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Sediment transport and morphodynamics of mixed beaches: case studies of two Mediterranean sites

Grottoli, Edoardo (2015) Sediment transport and morphodynamics of mixed beaches: case studies of two Mediterranean sites. PhD Thesis , Università degli Studi di Ferrara.

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    Sediment transport and morphodynamics of two Mediterranean mixed beaches have been investigated. Portonovo was the study site chosen for the Adriatic coast while Marina di Pisa was the one chosen for the west side of Italy; both sites are characterised by a microtidal regime. Little is known about mixed beaches in microtidal regime since the majority of these environments is located on the ocean shores at high latitudes where the tidal regime is meso- or macrotidal. The work have mainly focused on pebble transport under low and moderate wave conditions in order to establish how size and shape of particles can affect their transport. The investigation was possible by means of radio tracer technique (RFID Radio Frequency IDentification). The remarkable asset of the method is to univocally gather displacement information for each single tracer. The technique works both on the submerged and the emerged beach and it also allowed to monitor pebble transport in the long term. Three tracer experiments were carried out with RFID technique: one at Marina di Pisa and two experiments at Portonovo. Tracer experiments had to be supported by a strong substrate of morphodynamics data which were suited on the basis of constant field data gathering: at Portonovo, beach sampling was undertaken for one year and topographic surveys were repeated for two years consecutively. The work deals also with nourishment practices since the two sites are replenished beaches. Under low energy conditions gravel and pebbles need just a small quantity of energy to be destabilized: in both experiments (Marina di Pisa and the first Portonovo experiment) swash action provided that energy, considering that the run-up levels exceeded the maximum tracer elevation for almost the entire duration of the experiments. Once that threshold is reached, marked pebbles can be displaced away from the injection point even though wave motion and swash processes are at minimum. Discs can cover greater distances than spheres but are less dynamic. Once lifted and shifted by swash flows, the discs can travel long paths, reaching a stable location characterized by feeble forces under low wave energy. On the other hand the threshold to initiate movement for spheres is lower so it is more difficult for them to find more stable position on beach profile. "Big"-sized pebbles (-5.5 to -6.5 phi) are less dynamic compared to the finer classes ("Medium", -5 to -5.5 phi; "Small", -4.5 to -5 phi). Nevertheless the “Big”-sized spheres resulted slight more dynamic than discs of the same size. Very low and steady energy conditions facilitate pebble cross-shore and offshore movement rather than longshore. A slight increase in wave height produces a predominant longshore transport characterized by non-negligible displacements. Portonovo beach seemed to be a close system regarding at least pebble transport: the central sector of the beach is a transfer zone for pebble motion while the most part of tracers was always found at beach edges. Weak storms combined to swash grazing are able to move pebbles and cobbles alongshore with great displacements (displacements 2 months after the injection: mean 190 m; max 445 m; min 15 m). Beach rotation is a common phenomenon in Portonovo; the system seems to act like a pocket beach: erosion and accretion areas change in accordance to the most frequent direction of each storm. The central area of the beach represents the pivotal point for beach rotation. Despite the high grain size heterogeneity, at Portonovo the sediment pattern is the result of the last storm direction: evident downdrift coarsening of sediments in response to storms normally occurs. Periods of fair weather (with at least very weak storms) develop a striped pattern of surface sediments. Stripes of different grain size run parallel to the shoreline: the swash zone and the lower part of the backshore increase their sediment size becoming gravelly (granules or fine pebbles) and better sorted, while scattered and non continuous stripes of sand cover the landward and the upper part of the backshore. The fill material for nourishment purposes should fit as best as possible the native sediment. At Marina di Pisa the material used for beach refill was sufficiently good: covering the natural sandy backshore with pebbles and cobbles did not prevent users from going to the beach. Deeper studies on coarse sediment abrasion rate are needed for better assessment on replenishment material and to better estimate contingent loss of volume in the refill material. At Portonovo beach, the material provided by local authorities for nourishment projects is quite compatible with the native one. In order to have an even more compatible material the use of spherical pebbles is suggested, to take advantage of their higher dynamicity relative to the discs. A size comprised between -4.5 and -5.5 phi (24 to 48 mm) should be preferred. Further investigations focusing on particle shape are needed to identify the possible primary factors that control pebble movement. Actual measurements of swash velocities for different shapes should be obtained in order to improve threshold velocity formulae, which currently do not involve any shape parameter for particles. It is believed that shape can be a discriminating factor for coarse and very coarse pebble transport (from 16 to 64 mm according to Udden-Wentworth grain size scale) at least under low energy conditions.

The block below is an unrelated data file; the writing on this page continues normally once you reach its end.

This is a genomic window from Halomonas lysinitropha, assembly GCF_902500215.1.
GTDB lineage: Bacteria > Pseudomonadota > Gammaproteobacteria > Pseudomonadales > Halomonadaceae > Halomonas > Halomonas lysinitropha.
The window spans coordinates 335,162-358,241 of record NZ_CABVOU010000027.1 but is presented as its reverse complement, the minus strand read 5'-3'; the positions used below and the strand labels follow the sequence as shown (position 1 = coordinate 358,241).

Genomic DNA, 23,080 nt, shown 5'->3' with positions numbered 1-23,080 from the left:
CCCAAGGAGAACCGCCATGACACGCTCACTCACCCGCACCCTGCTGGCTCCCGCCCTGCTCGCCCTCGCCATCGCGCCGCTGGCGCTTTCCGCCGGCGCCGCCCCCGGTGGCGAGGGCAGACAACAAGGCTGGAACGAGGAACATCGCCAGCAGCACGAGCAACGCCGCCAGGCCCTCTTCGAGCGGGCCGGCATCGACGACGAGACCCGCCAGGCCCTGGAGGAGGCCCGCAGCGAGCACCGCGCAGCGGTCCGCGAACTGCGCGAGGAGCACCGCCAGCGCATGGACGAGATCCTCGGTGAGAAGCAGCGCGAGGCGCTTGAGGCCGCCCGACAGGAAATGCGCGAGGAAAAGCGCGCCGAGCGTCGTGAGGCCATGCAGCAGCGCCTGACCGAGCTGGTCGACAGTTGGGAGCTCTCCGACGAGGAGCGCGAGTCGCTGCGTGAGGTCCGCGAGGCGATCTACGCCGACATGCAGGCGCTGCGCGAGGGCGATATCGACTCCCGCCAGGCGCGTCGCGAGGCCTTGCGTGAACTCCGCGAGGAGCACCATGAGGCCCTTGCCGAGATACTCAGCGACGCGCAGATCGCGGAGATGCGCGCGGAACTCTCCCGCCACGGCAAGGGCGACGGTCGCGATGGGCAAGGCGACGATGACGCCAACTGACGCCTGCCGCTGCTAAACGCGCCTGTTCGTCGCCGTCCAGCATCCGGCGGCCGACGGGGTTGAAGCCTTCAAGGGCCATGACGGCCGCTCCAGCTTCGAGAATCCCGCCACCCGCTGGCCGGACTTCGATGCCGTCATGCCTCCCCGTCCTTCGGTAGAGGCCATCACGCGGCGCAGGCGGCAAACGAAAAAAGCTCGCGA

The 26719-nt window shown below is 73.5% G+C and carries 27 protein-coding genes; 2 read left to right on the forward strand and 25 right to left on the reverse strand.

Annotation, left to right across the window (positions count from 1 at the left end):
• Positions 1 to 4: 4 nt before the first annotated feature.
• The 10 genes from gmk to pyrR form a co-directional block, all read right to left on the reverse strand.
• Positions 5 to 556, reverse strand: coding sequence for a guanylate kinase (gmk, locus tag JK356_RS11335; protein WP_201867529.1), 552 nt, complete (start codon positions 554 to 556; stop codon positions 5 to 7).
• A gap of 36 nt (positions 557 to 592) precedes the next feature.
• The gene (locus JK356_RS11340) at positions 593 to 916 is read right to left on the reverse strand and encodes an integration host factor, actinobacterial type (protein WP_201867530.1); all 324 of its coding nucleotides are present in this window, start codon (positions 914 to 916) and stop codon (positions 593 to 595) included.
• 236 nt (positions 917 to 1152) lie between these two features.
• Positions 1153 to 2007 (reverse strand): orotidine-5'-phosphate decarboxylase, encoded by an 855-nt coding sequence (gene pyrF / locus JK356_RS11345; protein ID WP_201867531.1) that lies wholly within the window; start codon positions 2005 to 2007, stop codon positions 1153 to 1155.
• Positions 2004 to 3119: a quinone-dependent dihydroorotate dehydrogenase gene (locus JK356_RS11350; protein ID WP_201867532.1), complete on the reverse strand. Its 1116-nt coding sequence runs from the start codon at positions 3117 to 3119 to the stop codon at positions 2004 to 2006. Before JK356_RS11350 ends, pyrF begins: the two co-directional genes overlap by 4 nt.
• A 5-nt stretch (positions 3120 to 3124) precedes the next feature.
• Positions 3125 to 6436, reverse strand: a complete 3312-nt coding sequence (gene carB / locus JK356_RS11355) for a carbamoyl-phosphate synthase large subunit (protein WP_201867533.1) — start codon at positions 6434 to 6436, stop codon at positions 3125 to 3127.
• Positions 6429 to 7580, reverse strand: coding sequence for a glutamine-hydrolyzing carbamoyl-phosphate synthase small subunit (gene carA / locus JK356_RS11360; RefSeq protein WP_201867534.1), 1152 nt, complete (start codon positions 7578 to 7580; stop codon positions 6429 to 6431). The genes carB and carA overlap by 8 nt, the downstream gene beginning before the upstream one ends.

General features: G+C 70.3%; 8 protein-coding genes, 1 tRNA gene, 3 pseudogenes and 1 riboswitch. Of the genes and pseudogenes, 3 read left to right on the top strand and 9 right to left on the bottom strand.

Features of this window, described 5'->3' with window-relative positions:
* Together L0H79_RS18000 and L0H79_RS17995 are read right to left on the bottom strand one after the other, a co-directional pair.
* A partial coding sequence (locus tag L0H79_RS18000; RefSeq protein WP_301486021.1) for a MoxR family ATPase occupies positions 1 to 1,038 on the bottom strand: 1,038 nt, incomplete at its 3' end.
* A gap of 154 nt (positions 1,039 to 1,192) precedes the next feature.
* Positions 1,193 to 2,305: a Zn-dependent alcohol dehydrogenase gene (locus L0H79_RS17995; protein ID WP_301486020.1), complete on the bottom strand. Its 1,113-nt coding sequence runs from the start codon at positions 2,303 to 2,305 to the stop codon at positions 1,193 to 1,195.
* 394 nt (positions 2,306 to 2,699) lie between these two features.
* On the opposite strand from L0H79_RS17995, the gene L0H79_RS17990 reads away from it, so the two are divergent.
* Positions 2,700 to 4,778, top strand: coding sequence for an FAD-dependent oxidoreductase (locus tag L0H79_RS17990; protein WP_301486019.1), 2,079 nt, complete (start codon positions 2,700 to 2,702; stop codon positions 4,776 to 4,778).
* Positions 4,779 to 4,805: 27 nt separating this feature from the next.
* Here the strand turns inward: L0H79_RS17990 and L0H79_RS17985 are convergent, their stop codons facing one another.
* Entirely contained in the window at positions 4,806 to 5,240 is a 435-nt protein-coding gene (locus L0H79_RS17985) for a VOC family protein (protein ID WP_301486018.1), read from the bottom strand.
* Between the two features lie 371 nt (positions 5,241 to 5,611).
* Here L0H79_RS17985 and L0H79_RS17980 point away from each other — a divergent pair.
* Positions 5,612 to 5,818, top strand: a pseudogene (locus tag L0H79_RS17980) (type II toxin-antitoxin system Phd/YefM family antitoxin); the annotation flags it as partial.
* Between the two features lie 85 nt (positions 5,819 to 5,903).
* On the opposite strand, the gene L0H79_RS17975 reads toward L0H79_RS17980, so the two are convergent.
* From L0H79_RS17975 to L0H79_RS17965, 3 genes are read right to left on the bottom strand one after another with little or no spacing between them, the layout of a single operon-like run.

Item Type:Thesis (PhD Thesis)
    Date:31 March 2015
    Tutor:Ciavola, Paolo
    Coordinator:Beccaluva, Luigi
    Institution:Università degli Studi di Ferrara
    Divisions:Dipartimento > Fisica e Scienze della terra
    Subjects:Area 04 - Scienze della terra > GEO/04 Geografia fisica e geomorfologia
    Uncontrolled Keywords:ripascimenti in ghiaia, spiagge miste, traccianti, trasporto sedimentario, ciottoli, pebbles, tracers, gravel nourishment, mixed beaches, sediment transport
    Deposited on:05 Aug 2015 09:14